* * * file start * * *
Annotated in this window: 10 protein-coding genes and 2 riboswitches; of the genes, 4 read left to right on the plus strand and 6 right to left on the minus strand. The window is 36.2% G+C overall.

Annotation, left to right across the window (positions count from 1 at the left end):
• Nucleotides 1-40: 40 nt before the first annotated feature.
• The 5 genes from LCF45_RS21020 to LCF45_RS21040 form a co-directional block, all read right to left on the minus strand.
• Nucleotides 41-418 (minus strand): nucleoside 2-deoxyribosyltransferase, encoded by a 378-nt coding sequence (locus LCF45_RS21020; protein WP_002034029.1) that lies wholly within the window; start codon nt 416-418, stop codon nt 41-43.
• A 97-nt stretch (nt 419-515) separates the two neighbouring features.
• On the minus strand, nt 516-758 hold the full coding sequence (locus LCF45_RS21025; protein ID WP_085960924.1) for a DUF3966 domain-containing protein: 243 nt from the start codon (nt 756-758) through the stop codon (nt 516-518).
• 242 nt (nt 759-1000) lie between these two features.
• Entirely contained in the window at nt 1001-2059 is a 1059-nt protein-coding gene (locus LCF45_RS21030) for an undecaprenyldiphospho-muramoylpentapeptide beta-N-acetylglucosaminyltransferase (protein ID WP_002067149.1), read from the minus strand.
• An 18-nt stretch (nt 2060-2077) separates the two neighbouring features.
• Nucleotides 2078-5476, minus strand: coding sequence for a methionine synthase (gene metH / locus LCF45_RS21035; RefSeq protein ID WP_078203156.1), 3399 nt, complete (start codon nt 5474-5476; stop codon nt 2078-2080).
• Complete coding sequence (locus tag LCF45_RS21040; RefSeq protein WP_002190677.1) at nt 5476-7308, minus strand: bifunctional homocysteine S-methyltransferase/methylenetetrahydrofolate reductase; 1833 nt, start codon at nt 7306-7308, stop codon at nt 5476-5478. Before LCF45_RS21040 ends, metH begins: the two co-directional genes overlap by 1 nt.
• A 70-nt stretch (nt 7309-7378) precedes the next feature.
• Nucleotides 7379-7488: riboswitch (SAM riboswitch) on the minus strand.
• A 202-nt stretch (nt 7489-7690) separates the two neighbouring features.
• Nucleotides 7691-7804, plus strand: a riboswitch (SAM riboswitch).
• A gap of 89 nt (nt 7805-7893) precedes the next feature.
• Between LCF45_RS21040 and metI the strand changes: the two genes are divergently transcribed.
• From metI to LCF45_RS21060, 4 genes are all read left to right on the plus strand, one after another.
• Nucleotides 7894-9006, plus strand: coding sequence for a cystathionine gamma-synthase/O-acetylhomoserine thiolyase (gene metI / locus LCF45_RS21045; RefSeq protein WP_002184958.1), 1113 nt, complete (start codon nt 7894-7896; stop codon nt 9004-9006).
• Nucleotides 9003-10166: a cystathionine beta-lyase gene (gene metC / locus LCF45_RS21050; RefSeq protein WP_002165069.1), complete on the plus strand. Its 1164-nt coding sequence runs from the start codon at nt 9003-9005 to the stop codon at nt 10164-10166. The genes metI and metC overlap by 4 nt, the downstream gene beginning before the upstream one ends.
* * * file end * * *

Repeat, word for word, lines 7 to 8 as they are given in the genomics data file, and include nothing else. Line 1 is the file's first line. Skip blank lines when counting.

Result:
• On the minus strand, nt 516-758 hold the full coding sequence (locus LCF45_RS21025; protein ID WP_085960924.1) for a DUF3966 domain-containing protein: 243 nt from the start codon (nt 756-758) through the stop codon (nt 516-518).
• 242 nt (nt 759-1000) lie between these two features.